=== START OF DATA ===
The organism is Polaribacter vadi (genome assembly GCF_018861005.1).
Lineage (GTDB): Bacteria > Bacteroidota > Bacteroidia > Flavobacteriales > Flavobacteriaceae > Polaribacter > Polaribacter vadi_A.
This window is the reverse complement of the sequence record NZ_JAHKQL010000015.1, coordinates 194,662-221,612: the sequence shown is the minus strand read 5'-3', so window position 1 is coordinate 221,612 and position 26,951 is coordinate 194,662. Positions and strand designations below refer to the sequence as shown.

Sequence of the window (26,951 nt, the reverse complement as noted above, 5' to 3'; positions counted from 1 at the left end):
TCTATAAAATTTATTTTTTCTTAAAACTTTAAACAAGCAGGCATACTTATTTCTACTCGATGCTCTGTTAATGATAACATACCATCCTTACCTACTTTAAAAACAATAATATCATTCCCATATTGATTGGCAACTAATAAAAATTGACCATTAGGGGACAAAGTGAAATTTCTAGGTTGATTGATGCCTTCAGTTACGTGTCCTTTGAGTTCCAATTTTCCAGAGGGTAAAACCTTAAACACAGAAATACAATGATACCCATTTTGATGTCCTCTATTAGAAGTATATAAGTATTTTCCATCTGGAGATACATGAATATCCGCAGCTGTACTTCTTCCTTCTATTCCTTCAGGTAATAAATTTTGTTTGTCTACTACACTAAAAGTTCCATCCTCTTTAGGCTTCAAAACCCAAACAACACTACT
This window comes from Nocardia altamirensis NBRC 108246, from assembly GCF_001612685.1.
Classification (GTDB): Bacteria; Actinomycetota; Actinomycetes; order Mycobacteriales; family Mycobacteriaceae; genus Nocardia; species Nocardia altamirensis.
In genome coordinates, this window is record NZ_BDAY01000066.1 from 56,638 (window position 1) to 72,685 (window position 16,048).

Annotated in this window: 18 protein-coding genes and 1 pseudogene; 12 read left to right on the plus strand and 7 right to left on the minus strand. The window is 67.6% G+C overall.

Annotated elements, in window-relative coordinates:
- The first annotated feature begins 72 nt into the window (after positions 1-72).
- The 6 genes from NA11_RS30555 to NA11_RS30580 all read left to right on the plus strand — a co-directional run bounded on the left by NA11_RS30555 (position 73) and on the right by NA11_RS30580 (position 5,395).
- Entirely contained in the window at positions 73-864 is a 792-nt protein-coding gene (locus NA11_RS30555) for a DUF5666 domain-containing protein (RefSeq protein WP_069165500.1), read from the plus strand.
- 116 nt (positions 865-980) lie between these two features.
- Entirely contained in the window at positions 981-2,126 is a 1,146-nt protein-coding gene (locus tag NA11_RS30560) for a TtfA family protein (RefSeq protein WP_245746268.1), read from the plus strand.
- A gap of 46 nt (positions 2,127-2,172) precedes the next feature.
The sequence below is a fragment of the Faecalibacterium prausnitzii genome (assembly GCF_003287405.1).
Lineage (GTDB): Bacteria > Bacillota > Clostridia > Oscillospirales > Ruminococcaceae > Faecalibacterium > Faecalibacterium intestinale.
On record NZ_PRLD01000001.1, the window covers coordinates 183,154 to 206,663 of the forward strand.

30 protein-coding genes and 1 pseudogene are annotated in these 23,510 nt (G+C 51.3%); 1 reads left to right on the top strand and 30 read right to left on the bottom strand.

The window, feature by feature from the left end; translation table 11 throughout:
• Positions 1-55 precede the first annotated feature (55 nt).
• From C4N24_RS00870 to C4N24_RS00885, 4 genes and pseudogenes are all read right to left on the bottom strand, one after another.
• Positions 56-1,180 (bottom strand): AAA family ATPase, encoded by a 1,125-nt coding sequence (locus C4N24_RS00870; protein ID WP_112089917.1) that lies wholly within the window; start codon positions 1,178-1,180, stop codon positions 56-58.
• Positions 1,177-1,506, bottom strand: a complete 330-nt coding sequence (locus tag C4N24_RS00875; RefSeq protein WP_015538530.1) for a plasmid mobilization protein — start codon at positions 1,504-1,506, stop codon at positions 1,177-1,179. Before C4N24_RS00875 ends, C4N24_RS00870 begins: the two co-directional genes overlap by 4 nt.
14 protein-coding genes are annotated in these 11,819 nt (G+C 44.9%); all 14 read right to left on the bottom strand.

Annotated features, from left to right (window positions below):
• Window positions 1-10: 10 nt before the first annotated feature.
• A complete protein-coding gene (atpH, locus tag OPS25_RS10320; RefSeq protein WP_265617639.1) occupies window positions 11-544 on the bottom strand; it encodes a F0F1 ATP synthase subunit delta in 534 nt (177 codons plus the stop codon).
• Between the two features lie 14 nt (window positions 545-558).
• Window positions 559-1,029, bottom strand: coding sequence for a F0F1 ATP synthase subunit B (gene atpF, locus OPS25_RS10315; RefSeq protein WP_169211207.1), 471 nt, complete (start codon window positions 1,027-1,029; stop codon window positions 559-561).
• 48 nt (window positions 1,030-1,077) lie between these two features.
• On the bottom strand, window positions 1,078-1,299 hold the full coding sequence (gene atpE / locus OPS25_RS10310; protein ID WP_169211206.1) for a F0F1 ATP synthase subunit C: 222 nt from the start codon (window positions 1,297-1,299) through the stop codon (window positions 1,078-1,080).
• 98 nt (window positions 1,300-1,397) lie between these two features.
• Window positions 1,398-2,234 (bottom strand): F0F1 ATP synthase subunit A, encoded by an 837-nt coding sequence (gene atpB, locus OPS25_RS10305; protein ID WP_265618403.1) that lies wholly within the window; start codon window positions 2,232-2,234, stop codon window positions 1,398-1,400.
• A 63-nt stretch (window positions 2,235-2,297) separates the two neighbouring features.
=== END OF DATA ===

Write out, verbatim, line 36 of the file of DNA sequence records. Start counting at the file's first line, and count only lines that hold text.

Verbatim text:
• A 63-nt stretch (window positions 2,235-2,297) separates the two neighbouring features.